A healthy kidney in the cat gets rid of waste from the blood, regulates hydration and calcium, maintains a normal electrolyte balance, stimulates the production of red blood cells, and manages blood pressure.
So, if your cat experiences kid failure, many parts won’t function properly.
Due to poor metabolism, the cat will try shaking its tail to eliminate the stubborn urine.
Note that there are two types of kidney failure: acute renal failure and chronic kidney failure.
Acute renal kidney failure occurs for some days or weeks, while chronic kidney failure occurs for several months or even years.
Heart disease, dehydration, obstructions, bacterial infections, low blood pressure, and many other conditions can all lead to kidney failure in cats.
A cat with kidney failure may not only urinate while shaking its tail, but also experience weight loss, bad breath, vomiting, and excessive thirst.
Treatment of kidney failure is very challenging as the vet has to treat symptoms.
Besides, it also depends on the stage of the disease is in.
Regardless, this disease is still treatable, even though it takes a long to cure.
If your cat is shaking its tail and at the same time urinating excessively, the issue may be Diabetes mellitus.
Diabetes mellitus is a disease of the pancreas. Two different types of cells make up the pancreas.
The beta cells produce the hormone insulin, while the other cells produce digestive enzymes.
So, if the pancreas fails to regulate blood sugar, it leads to diabetes mellitus.
Some of the main signs of a cat with diabetes mellitus include increased urination that makes the cat anxious, making it shake its tail during the process.
Also, the feline may have increased appetite, increased thirst, and loss of weight.
Note that most of these signs are difficult to detect in the early stages.
However, it is important to treat this ailment early.
Additionally, there are three types of diabetes mellitus in cats.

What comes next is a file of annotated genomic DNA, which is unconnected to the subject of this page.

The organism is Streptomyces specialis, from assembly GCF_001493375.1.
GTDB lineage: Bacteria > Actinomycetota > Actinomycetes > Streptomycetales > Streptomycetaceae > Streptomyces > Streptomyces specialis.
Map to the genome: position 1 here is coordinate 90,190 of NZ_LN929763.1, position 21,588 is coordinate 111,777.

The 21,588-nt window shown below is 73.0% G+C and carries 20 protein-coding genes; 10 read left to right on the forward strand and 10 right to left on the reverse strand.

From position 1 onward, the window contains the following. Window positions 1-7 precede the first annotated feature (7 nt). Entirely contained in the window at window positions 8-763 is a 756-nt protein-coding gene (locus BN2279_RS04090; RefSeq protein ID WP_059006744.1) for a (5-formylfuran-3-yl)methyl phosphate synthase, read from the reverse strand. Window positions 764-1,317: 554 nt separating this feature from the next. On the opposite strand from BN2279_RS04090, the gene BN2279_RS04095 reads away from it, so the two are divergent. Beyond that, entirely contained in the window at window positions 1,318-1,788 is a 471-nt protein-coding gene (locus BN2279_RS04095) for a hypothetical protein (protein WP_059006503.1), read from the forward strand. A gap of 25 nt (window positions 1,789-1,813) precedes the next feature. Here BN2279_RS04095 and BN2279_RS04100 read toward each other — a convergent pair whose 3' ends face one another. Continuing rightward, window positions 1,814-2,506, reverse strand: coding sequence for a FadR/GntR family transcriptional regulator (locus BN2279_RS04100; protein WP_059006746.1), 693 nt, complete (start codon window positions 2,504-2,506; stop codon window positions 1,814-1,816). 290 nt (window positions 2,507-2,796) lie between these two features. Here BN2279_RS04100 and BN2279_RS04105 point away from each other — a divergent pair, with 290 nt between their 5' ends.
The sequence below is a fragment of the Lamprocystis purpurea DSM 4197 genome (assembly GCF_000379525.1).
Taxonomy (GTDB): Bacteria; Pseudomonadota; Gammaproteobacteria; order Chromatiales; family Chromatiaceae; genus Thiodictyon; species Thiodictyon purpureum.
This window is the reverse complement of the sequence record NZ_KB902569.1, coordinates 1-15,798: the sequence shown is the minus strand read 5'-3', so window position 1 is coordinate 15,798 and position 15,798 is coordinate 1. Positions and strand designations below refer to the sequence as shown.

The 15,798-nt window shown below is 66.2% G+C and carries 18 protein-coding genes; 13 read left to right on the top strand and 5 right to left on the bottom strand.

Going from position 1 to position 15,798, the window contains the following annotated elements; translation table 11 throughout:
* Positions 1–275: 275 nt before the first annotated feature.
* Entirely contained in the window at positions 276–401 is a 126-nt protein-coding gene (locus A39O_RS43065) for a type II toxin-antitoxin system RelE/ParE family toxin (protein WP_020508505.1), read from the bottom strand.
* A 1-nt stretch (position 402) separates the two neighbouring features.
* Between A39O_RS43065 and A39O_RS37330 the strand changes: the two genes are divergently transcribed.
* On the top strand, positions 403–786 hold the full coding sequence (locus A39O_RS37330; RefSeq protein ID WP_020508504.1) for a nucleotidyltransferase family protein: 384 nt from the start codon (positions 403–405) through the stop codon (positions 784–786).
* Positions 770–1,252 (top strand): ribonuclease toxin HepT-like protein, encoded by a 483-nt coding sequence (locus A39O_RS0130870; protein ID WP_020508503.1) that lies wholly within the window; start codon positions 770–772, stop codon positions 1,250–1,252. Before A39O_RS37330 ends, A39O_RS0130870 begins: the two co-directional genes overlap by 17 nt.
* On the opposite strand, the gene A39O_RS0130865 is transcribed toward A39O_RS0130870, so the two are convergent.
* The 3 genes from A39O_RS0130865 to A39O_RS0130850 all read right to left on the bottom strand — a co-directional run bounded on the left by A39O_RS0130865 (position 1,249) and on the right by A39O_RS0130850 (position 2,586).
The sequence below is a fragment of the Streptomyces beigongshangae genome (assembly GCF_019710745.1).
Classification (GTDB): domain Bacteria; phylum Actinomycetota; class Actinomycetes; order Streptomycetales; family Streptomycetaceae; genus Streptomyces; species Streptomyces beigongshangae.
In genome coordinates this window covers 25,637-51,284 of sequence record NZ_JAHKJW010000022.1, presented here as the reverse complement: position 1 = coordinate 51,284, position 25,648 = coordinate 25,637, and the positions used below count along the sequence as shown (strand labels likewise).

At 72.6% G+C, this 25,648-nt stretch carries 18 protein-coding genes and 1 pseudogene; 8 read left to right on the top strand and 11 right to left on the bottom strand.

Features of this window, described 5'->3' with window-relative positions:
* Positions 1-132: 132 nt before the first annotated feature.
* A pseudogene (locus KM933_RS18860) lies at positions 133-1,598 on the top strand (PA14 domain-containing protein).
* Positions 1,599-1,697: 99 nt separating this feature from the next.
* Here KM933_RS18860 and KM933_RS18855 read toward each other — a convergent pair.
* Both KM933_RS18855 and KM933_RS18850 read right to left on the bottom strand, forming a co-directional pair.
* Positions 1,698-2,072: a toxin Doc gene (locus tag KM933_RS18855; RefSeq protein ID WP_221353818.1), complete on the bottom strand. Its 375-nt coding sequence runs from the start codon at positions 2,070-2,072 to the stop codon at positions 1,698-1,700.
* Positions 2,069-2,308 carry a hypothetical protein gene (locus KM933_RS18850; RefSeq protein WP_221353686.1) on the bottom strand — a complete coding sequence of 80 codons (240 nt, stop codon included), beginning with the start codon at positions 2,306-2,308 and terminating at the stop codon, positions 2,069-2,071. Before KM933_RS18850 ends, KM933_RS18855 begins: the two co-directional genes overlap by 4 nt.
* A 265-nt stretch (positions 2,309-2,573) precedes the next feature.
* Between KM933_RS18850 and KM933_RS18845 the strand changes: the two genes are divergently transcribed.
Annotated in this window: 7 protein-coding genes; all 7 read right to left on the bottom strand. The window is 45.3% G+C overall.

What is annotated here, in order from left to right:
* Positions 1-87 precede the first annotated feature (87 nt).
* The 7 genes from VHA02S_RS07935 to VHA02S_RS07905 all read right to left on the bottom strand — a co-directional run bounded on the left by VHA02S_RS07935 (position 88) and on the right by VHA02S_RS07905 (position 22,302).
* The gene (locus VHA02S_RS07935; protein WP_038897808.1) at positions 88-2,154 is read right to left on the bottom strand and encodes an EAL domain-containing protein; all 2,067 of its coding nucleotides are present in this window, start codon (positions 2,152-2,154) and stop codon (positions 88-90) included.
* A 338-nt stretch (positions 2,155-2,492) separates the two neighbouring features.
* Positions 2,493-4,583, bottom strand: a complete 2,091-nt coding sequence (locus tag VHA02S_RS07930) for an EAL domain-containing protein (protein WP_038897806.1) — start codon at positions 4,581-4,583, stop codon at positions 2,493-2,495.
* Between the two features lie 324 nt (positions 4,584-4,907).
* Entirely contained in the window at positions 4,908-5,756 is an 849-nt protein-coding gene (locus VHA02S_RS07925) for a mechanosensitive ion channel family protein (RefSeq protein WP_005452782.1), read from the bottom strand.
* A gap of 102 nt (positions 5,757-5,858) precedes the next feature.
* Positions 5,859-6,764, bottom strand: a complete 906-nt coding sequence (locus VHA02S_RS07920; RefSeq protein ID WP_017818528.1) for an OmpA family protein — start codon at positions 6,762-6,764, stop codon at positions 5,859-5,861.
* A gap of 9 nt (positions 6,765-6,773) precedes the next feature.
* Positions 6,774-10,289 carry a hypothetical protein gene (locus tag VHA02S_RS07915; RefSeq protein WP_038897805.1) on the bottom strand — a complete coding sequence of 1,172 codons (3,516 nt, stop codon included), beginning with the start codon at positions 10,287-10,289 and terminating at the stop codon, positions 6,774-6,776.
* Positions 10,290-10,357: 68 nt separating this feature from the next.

These include Type I diabetes mellitus, Type II diabetes mellitus, and Type III diabetes mellitus.
Treating diabetes mellitus in cats is quite a tedious process.
Nonetheless, when the cat can only be treated if it shows clinical signs of excess appetite, increased urination, weight loss, and increased thirst.
Another reason why your cat may shake its tail while urinating is when it’s anxious.
On the contrary, if the cat is restless, it will also shake its tail as it urinates.
Several things can make your cat nervous, including illness/pain, infectious disease, or exposure to something dangerous.
Additionally, anxiety in your cat can be caused by a lack of proper socialization, a traumatic experience, or a history of abuse or neglect.
If your cat is anxious because of a disease or an infection, you should take it to a vet for a checkup.
But if it’s healthy and just anxious because of something in its environment, then you can get it something to scratch, such as a toy or an old scratching post.
So, if you notice that your cat is shaking its tail while urinating, you need to take t to the veterinarian and discover what’s troubling it.
Failure to do so, your furry friend may be in big trouble and you won’t like it at all.
Besides, some feline ailments are serious and may even lead to the death of your pet.
Therefore, if your cat is shaking its tail while urinating, it can be due to inflammation of the urinary tract, anxiousness, bladder stones, kidney disorder, thyroid, or diabetes mellitus.
Have the vet diagnose your cat in good time to save it from pain and suffering.
Purrfect n’ Pawesome is the brainchild of Amanda, who has been into researching and writing about pets to help other pet parents in nurturing their adorable pets. Currently, she runs Purrfect n’ Pawesome along with her team of experienced and dedicated pet experts. Along with being an awesome writer and entrepreneur, Amanda is a cat mom to two innocently spoiled cats, Balanca and Scruffy.
She has been writing about pet care and nurturing and wants to share her readers’ experiences, learnings, and knowledge.
Over the years, she had the opportunity to work with various pet owners having multiple breeds, and that exposure gave her experience and the lessons of a lifetime.
Her family, her entire universe revolves around her two cats, who give her endless support and inspiration to move ahead with her objectives in life. Amanda is a live example of a balanced approach to all parenthood questions we all face in life.